Events

Multidisciplinary workshop: Climate Justice in a Globalized World

from October 21 – 22, 2022

The guiding theme of the workshop is to understand climate change as it resides in different social, economic and political settings.

Fast Facts:

IDP Researchers Mirka Fries, Jakob Nehls, Marie Sophie Keller, and Eklavya Vasudev, together with Siddharth Peter De Souza, post doctoral researcher  from Tilburg University, organized an interdisciplinary workshop on climate justice on the 22nd and 23rd of October 2022. At the workshop, which was divided into five main panels, 23 participants from all over the world presented papers from a variety of disciplinary perspectives. The workshop offered critical insights and scholarly contributions, setting the tone for the group’s overarching goal of hosting a public on-site conference, planned for May, and publishing an interdisciplinary collection of scholarly literature addressing climate justice from a nuanced, comparative perspective.

Workshop format

The main objective of the workshop was to understand and conceptualize climate justice from diverse geographical, disciplinary as well as thematic perspectives. The program consisted of five interlinked panels investigating the role of courts, economic and social rights, gender, technology and data, and agriculture in the context of climate justice. In advance to the virtual workshop, each participant  submitted a short article on topics of their choice within the ambit of the five themes, which served as a basis for fruitful discussions among the panelists.

In order to ensure deep engagement with the content, a peer presentation method (see Institute for Global Law & Policy at Harvard Law School) was used. This proved very successful, as it allowed to combine academic rigor with passionate debates. Each panelist took away constructive feedback and also uncovered hidden insights. In the coming months, the panelists will develop their papers into elaborate scientific articles that will form the core of the planned publication

Panel discussions

The panel on courts focused on the questions, how structural transformations in the pursuit of climate justice can be fostered by judicial processes. The panelists discussed current legal issues related to space, time, and urgency in climate litigation. They covered approaches ranging from human rights law to investment law as well as regional best practices from India and Brazil.

The panel on economic and social rights contrasted different understandings of human rights in general and economic, social and cultural rights in particular in the Global North and South. By looking through the lens of concepts like environmental racism or corporate occupation from both regional and global perspectives, the need for a decolonized reading of rights was emphasized.

The gender panel focused on gender and other intersecting social categories and their impact on climate justice. The discussion focused i.a. on how “othering” hinders the struggle for climate justice. As a holistic response, the panelists pointed to Latin American communitarian feminism, which conceives time, space and body as interlinked concepts and therewith serves as a tool to question the individualistic nature of dominant discourses. They further discussed the role of indigenous knowledge and women’s engagement as keys to environmental and climate protection.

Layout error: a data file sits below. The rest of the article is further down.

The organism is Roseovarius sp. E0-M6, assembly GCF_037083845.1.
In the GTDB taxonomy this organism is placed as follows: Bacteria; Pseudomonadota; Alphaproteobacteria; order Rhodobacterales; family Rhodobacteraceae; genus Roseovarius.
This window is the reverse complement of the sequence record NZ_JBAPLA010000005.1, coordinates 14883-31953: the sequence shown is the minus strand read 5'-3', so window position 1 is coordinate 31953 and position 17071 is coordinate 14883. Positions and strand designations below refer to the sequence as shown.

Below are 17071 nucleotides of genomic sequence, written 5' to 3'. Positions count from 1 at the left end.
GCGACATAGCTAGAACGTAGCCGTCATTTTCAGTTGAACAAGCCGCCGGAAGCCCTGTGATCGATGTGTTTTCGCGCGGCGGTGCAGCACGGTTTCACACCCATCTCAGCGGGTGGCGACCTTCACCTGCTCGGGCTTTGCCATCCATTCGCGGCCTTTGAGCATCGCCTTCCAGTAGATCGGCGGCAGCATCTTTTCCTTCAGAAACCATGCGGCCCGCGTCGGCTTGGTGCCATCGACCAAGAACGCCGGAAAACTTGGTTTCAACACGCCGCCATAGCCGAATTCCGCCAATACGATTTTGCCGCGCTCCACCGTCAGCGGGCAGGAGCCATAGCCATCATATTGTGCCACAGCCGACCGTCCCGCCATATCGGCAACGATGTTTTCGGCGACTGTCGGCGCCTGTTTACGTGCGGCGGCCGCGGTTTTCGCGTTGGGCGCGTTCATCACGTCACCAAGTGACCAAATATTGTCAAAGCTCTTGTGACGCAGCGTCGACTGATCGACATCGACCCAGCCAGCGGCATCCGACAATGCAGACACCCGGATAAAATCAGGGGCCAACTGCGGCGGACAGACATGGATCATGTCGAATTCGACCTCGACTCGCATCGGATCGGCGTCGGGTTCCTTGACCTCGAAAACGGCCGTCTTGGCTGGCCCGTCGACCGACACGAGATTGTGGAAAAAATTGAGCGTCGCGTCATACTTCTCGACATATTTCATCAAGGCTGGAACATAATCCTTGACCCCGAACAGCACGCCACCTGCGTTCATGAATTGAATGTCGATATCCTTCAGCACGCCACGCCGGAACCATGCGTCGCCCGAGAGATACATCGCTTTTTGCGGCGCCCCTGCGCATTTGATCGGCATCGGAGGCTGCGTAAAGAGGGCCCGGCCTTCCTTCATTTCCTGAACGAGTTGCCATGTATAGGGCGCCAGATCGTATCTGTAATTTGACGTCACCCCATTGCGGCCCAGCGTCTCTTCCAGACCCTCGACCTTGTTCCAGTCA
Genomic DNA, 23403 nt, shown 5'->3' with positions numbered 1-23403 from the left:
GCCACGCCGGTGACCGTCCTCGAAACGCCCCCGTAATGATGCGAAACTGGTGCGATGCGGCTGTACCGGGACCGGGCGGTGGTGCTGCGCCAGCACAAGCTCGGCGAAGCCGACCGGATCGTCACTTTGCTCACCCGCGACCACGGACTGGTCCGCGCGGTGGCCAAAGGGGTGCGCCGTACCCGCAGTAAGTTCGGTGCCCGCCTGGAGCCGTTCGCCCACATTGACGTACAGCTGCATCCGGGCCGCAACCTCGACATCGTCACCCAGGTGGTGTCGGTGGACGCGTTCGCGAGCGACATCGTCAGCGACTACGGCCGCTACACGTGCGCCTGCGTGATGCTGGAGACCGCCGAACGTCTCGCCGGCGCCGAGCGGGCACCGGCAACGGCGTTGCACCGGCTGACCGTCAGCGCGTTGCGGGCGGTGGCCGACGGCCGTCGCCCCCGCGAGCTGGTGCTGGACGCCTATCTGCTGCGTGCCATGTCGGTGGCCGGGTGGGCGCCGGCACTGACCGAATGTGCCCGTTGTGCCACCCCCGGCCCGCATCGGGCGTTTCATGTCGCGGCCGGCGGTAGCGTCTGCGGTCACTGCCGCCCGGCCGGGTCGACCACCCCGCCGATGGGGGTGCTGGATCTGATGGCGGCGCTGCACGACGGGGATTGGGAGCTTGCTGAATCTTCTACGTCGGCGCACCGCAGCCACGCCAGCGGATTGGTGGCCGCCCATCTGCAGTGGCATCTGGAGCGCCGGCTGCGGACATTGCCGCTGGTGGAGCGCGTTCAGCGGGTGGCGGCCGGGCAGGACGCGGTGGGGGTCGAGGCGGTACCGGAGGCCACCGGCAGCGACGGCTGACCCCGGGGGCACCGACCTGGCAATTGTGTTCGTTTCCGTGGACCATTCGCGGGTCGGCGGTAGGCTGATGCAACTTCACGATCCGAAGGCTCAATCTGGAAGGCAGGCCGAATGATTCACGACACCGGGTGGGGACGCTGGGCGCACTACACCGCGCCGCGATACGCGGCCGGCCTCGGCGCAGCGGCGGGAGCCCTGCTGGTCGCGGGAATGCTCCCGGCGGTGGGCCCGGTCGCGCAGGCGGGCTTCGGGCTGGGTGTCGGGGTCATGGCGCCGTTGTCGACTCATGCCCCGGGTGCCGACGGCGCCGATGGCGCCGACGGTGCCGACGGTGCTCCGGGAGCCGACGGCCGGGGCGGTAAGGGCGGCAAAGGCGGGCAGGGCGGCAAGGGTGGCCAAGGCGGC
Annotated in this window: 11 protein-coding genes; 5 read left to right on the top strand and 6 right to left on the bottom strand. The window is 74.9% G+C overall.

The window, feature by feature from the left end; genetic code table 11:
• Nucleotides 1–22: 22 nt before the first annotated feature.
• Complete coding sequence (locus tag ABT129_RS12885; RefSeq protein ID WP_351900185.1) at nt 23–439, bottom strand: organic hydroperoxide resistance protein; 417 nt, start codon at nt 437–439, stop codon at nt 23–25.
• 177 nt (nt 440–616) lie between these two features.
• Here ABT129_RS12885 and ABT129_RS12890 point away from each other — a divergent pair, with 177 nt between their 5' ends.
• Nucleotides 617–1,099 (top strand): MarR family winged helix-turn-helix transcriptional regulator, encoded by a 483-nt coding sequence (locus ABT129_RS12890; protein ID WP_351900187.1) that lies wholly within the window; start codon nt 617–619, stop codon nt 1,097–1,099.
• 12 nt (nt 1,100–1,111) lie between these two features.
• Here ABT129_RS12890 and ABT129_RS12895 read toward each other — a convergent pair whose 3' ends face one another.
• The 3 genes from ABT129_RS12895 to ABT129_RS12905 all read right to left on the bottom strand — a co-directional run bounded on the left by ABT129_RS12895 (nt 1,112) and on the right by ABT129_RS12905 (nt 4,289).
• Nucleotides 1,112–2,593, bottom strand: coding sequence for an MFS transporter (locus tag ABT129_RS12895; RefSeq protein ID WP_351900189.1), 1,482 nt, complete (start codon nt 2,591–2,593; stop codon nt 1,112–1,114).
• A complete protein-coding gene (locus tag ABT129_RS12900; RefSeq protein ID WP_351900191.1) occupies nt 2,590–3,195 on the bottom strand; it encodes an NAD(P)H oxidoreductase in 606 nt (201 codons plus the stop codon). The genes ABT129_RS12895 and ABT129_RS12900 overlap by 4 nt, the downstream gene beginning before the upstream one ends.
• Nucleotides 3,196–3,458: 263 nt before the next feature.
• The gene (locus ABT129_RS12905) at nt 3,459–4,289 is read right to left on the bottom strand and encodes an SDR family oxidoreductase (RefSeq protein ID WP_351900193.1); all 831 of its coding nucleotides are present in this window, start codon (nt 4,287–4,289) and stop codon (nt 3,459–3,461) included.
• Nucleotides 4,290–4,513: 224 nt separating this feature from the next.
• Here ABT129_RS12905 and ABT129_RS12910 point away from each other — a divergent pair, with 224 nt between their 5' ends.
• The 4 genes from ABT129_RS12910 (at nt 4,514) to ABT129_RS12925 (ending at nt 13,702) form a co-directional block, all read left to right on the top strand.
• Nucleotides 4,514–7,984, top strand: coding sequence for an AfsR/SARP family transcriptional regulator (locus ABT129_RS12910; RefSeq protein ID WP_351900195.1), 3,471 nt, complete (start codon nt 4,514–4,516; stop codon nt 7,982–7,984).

The technology panel discussed the role of technology, data policy, and respective regulatory approaches in climate justice. The panelists generally appraised the role of technology and data in creating solutions to climate justice. However, all discussants critically commented on narratives framing the latter as panaceas, as it risks ignoring their role in the manifestation and reinforcement of inequalities.

In the agriculture panel, the discussions turned on the various actors in this field, and analyzed their vulnerability and responsibility in the struggle for climate justice. Special attention was put on the role of the law, its inherent biases and the potentials and pitfalls contained in different legal systems. As transnational agricultural corporations continue to increase their profits also in the face of the climate crisis, the conventional business and human rights approach was critically evaluated.

Next steps and thanks

The discussions revealed obvious and less obvious overlaps and interconnections between all five topics. The focus now is on filling remaining gaps, further developing the papers and coalescing the intersecting projects into one consolidated output. Panelists will continue the virtual discussion before meeting for the follow- up conference on site in Nuremberg from May 8-11, 2023. The organizers thank all participants for their valuable contributions as well as all colleagues and professors who helped organize the workshop.

 

 

Past Events

Lecture Series Winter Term 2021 / 2022:

Business and Human Rights

We warmly invite you to our upcoming lecture series: Business and Human Rights

The lecture series will be held Tuesdays from 6.30 – 8.00 p.m. in the B6 BISSANTZ Hörsaal Nuremberg.

PLEASE NOTE: The lecture on 1st January will be online via Zoom only!

Participation is open and free of charge, no prior registration is required. As of Nov 15 2021, access will only be granted to people who are vaccinated against or have recovered from COVID-19 (2G rule). Please have documentation ready.

The lecture will also take place via Zoom:

Meeting: https://fau.zoom.us/j/63240792469?pwd=Z3NXMHJEWUhkRXhzMVZhdXdOb0U5QT09

Meeting-ID: 931 3332 1344 Password: 169874

Recorded lectures can be found here.